MUCED started activities in 2001, 20 years ago. What do different participants in the programme think of it? Does it have any impact today? Has it changed their mindset or influenced their future career? We have asked different people involved in MUCED about their opinion and how it have influenced their life prospectively.
Prof Dr Maimon Abdullah. Biologist. During MUCED she was lecturer at the Faculty of Science and Technology at UKM. Today she is retired, but involved in NGO’s regarding land-use and agriculture
Our students need project-oriented case studies and interdisciplinarity
“We were young and the MUCED collaboration really opened our eyes. We saw that there was something to grasp, if you put out your hands. For most of us who participated, it made our career grow faster. But it also changed our mindset.
The network taught us so much. We saw what our counterparts in South Africa were doing when we met them at conferences and workshops. It inspired me, and otherwise I would probably have been trapped in a lab. But I realized that my data is actually out there in the field, and I am blessed that I do not need too much of expensive equipment.
It all comes with problem-based learning (PBL) and project-oriented case studies and these are what our students need. They need to integrate with other disciplines: the sociology, the economy, and the biology and chemistry.
After MUCED I continued teamwork with colleagues under Asia-Link, which referred to some of the same ideas. The problem-based approach also got me involved with other projects field-based like the System of Rice Intensification (SRI) and farmer field schools, where field experts, academics and researchers collaborate with the rice farmers and local communities to share knowledge and local wisdom about natural farming and biodiversity conservation, such as seed saving, pest control, etc.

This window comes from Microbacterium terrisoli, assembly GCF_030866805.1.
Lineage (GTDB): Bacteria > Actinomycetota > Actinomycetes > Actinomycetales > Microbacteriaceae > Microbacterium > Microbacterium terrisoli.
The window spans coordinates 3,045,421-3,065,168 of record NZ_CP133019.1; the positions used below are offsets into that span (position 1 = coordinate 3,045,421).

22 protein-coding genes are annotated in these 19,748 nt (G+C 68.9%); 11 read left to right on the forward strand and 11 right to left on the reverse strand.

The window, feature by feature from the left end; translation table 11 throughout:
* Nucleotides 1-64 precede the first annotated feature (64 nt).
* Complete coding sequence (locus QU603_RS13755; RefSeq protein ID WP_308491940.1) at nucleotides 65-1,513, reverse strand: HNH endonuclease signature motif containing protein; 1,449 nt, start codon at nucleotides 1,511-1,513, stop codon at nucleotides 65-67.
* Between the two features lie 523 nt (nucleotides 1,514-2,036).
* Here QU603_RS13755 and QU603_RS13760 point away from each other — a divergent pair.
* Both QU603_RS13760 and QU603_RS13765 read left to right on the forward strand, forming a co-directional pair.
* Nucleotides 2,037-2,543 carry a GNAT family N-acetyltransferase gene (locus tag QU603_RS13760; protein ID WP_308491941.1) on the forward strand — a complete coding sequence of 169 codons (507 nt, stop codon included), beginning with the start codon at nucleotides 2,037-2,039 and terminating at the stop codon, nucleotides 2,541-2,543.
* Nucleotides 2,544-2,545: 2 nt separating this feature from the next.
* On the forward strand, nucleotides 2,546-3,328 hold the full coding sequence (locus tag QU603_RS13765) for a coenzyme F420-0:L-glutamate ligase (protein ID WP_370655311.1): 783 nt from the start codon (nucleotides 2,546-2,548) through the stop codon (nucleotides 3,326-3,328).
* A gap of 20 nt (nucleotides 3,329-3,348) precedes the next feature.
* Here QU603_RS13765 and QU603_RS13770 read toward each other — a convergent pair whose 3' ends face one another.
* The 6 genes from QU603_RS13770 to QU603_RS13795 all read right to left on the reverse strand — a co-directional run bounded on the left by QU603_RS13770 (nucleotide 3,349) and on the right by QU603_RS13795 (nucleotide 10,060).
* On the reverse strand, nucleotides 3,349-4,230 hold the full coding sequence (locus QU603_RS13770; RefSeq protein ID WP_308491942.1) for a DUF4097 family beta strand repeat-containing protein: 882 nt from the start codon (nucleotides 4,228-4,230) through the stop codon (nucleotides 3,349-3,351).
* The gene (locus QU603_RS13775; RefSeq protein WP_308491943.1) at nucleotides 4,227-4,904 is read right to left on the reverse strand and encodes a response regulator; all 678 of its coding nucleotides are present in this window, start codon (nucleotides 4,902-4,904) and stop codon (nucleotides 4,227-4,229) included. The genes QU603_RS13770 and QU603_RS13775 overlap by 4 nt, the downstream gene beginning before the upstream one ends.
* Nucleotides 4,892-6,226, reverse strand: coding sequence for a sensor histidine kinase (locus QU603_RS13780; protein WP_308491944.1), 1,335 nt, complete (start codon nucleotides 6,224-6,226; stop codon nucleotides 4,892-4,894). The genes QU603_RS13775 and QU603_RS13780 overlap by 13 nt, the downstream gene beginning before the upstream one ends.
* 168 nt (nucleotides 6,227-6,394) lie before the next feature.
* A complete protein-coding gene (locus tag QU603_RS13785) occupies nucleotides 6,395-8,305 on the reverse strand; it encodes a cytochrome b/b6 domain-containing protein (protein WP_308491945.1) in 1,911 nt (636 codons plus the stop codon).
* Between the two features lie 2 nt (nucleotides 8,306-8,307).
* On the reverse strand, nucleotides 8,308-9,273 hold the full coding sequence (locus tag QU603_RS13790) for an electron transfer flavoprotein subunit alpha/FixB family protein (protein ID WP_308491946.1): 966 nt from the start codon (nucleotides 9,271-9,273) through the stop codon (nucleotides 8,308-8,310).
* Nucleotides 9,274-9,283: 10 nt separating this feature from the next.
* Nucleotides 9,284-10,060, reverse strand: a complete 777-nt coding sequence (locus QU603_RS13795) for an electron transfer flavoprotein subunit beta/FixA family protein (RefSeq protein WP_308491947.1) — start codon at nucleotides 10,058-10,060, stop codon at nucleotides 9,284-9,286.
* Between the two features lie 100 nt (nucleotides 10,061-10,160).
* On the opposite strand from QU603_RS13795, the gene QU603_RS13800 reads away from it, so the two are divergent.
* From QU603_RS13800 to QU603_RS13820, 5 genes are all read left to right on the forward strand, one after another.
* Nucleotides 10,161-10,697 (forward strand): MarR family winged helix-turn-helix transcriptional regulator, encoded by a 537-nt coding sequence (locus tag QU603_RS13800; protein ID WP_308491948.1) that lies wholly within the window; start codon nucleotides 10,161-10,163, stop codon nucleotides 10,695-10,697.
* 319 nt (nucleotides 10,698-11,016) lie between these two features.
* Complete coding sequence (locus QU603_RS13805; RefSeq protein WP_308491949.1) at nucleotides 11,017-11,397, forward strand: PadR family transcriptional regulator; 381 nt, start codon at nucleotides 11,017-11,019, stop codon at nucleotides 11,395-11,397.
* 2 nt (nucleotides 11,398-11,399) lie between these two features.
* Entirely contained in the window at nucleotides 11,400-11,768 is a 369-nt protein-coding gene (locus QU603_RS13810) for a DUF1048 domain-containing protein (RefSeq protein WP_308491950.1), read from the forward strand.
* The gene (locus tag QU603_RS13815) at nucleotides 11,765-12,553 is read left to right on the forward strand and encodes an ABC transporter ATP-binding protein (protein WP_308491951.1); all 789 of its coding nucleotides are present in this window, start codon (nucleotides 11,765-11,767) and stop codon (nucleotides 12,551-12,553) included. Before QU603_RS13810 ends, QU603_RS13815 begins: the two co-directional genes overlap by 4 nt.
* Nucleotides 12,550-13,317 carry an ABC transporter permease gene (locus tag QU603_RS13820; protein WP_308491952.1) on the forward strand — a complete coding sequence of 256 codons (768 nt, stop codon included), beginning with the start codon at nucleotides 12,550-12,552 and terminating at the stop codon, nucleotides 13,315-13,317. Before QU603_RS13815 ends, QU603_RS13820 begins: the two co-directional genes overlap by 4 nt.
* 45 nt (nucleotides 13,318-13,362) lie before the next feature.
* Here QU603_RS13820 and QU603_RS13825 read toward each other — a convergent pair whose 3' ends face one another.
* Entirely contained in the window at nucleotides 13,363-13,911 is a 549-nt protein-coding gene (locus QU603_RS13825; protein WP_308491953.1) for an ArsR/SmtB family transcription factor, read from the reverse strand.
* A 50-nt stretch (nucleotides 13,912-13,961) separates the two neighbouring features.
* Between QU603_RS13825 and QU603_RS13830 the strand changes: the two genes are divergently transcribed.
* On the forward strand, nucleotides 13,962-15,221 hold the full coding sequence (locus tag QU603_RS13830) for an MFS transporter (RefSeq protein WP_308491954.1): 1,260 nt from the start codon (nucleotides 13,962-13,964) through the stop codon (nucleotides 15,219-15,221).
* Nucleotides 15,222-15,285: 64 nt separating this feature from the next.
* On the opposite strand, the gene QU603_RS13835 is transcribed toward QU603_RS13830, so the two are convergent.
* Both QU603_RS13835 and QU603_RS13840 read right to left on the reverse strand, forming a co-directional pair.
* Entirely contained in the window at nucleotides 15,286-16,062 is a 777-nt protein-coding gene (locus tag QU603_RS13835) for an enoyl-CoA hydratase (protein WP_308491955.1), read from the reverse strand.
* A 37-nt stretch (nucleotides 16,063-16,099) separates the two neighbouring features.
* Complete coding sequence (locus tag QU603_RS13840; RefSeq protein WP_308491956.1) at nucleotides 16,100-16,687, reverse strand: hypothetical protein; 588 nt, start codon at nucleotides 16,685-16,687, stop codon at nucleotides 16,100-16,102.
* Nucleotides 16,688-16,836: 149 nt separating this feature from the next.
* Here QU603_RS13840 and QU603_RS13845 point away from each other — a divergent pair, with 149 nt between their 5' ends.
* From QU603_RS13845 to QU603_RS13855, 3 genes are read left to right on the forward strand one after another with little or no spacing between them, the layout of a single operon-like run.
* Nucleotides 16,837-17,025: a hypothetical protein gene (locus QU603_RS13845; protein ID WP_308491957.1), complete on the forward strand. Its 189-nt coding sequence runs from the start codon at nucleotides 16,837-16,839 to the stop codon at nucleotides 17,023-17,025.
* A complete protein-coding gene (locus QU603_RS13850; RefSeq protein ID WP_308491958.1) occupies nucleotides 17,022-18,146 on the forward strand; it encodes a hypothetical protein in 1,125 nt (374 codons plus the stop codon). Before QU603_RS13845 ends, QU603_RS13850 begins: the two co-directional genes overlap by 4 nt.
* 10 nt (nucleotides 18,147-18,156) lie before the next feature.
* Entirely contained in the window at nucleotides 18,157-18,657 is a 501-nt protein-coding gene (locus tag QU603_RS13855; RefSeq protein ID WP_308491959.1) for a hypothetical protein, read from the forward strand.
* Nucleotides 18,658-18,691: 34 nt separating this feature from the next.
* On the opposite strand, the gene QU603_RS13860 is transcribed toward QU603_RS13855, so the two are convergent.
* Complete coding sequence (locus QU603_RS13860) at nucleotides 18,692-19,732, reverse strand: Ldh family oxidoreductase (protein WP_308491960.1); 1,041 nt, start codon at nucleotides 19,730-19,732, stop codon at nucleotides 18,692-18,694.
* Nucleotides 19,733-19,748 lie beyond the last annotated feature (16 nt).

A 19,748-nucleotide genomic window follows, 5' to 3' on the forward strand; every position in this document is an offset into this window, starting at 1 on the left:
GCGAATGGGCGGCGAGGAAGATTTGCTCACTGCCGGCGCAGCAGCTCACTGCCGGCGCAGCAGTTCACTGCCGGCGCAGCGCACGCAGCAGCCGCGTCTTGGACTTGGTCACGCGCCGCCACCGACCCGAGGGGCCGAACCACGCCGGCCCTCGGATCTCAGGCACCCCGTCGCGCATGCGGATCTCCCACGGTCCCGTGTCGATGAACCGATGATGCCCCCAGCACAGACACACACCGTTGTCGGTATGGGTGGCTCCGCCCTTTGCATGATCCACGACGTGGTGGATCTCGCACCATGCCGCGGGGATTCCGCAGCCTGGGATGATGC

Farmers are scared to lose their subsidies if they do not follow the mainstream agenda of relying heavily on agricultural inputs such as agrochemicals. However, they provide the bounty of our breadbasket, and we need to empower them. So how can we empower them? Well, our students are our field commanders. When they go back to their original communities, they can change the mindset of their people with innovative ideas and knowledge to improve their livelihood. So we need to find students that will advocate for a healthy agriculture such as natural farming, permaculture and agroecology.
It is all about education, not only at the university level but in general and at all levels. So I help organizations to write school books to teach children about the basics, for example biodiversity and bio conservation, pollution control, energy saving, green and healthy lifestyle (e.g. reduce, reuse and recycling), caring for nature, etc.”.
Professor Salmijah Surif. Biochemist and toxicologist. During MUCED she was lecturer at the Faculty of Science and Technology at UKM in the School of Environmental and Natural Resource sciences. Today she is retired.
Beneficial to both countries
Mostly good things came out of MUCED. The grants able to invite lecturers for workshops, and that was a good experience because we could really see how other people work. We got new perspectives on environmental topics and environmental management. We heard about water footprints and carbon footprints. It opened you up to new things.
So we were able to upgrade ourselves, and to upgrade on content of our courses. Not only content, but also on how to run courses, because we were introduced to these new systems in Denmark and Europe. We also went to Europe to visit RUC, DTU and to the Netherlands.